Expect to see very long lines of semis and buses; we even saw a truck driver who had hung up his hammock beneath his rig to take a nap!
Last Saturday, over 15,000 Nicaraguans working in Costa Rica crossed the border back into Nicaragua. Over 50,000 more are expected to cross in the next few days to spend Semana Santa (Holy Week) with their families. Even when there aren’t thousands of people, border crossings by land make TSA screenings seem like a piece of cake. Still, they’re not so bad if you know what to expect. Below are a few tips based on our recent crossing by bus.
After boarding the bus & getting your passport checked by the driver, sit back, relax, and watch Lord of the Rings if your bus has TVs.
Our bus driver giving our passports back to us as we reload.
Come prepared. Obviously you’ll need your passport, but also have a pen handy to fill out forms. Sharing is caring, but it’s more efficient if you bring your own.
Know your number. At some point the bus driver will collect your passport, and sometimes he does this before you fill out your forms. Have a copy of your passport on hand and/or memorize your passport number. Otherwise you have to track the bus driver down and try to get it back from him. Yes, the bus driver WILL take your passport, but he will give it back!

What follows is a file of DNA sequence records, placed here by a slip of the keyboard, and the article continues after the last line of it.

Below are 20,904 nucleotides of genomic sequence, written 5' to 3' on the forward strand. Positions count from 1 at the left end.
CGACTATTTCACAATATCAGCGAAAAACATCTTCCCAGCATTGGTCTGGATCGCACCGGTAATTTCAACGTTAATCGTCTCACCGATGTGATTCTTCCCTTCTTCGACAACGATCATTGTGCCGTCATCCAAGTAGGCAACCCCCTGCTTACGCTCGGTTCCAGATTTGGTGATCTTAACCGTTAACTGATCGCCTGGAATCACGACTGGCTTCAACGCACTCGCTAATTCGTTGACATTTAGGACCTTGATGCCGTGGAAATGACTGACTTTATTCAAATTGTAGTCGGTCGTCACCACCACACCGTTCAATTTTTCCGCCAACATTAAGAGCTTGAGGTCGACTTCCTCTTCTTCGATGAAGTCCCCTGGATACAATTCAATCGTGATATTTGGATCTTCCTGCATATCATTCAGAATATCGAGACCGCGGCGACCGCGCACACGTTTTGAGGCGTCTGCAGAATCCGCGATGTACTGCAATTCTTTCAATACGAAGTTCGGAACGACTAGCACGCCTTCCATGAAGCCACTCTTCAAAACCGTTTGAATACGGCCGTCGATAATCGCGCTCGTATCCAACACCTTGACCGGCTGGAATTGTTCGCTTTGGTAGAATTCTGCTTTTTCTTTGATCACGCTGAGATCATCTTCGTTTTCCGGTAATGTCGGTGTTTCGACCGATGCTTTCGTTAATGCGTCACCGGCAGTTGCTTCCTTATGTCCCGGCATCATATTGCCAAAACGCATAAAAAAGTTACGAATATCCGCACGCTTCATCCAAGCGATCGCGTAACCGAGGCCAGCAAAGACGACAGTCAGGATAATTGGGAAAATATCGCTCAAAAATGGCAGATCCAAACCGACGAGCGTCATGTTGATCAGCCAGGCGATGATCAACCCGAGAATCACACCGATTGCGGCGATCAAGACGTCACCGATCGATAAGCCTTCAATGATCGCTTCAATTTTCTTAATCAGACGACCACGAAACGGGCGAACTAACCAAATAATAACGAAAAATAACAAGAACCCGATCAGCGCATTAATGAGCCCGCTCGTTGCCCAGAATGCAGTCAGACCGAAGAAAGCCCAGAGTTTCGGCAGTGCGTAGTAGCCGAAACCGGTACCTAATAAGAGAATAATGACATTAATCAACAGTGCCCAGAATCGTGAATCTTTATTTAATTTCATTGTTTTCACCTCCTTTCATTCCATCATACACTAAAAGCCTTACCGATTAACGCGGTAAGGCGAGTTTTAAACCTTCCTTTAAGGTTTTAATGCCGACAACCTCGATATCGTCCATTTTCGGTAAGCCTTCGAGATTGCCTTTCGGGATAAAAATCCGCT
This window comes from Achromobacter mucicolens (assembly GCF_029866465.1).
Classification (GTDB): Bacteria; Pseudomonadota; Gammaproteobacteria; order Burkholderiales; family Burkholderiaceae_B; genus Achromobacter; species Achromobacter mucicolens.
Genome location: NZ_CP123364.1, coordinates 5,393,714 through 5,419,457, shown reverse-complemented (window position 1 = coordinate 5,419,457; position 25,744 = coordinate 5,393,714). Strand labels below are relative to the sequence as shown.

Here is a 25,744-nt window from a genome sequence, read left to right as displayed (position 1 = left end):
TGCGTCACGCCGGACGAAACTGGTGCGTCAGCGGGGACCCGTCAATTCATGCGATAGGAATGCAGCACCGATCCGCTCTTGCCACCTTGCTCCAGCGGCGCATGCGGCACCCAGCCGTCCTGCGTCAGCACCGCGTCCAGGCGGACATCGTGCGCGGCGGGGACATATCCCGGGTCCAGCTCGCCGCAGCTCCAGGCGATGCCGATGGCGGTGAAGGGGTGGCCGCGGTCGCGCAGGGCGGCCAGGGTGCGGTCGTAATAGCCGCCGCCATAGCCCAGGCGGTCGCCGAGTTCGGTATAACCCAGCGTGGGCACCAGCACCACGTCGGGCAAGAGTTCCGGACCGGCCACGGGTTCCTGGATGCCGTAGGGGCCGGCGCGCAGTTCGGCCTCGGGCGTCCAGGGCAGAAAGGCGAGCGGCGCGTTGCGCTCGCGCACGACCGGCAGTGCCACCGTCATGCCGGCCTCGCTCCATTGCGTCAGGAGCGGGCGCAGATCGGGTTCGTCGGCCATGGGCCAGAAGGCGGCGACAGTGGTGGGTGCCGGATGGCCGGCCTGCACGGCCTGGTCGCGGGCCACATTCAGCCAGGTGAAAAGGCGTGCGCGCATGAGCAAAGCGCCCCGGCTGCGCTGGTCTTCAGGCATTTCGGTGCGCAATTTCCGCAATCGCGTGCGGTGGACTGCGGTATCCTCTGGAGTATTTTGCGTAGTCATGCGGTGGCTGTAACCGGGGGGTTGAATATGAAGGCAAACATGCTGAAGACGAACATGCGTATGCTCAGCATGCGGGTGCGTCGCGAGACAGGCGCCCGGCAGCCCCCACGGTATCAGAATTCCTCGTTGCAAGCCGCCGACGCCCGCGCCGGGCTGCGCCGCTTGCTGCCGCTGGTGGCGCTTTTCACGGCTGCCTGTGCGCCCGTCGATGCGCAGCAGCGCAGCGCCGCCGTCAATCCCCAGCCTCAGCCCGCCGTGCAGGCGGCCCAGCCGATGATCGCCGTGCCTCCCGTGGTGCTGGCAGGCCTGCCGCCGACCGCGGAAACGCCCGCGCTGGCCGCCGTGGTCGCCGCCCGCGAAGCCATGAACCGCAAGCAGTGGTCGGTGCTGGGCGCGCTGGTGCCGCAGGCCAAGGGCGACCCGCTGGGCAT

Cash is king. You’ll need to have cash to pay the entry fees. To enter into Nicaragua, we paid 8,000 colones (about $16 USD) each, and the American couple sitting in front of us paid in USD. The bus driver should have plenty of change in both currencies as well as cordobas. The mysterious part is the amount you pay seems to vary according to the source. Try to have at least $20 USD or the equivalent in local currency easily accessible.
There’s a reason it’s called hand luggage. Keep your hand luggage in your hands at all times. Even if you unload the bus and are told to leave your big bags below, always carry your hand luggage with you. Never leave it on the bus unattended.
Mugshot and one of the immigration forms you’ll have to fill out on the bus.
Be prepared to be bombarded. “Cambio, cambio?” men will yell as soon as you step off the bus. Although they’re offering to conveniently change money for you as you wait, they may be ripping you off if you don’t know the current exchange rate. Also, your first welcome is likely to come from the many vendors that will approach you. They sell everything from snacks to sandals and cell phone cards. Others will straight up ask you for money, providing a toothless grin in return. As we understand, the men wearing navy blue vests are authorized to search your luggage, but they too can be aggressive and demand tips if they help you carry it.
Based on our experience, the border crossing into Costa Rica or Nicaragua at Penas Blancas takes at least two hours. Best of luck with your next border crossing, and if you have any experiences to share, please do. After all, sharing is caring~
Note: A version of this post was published in the The Nicaragua Dispatch & can be seen here.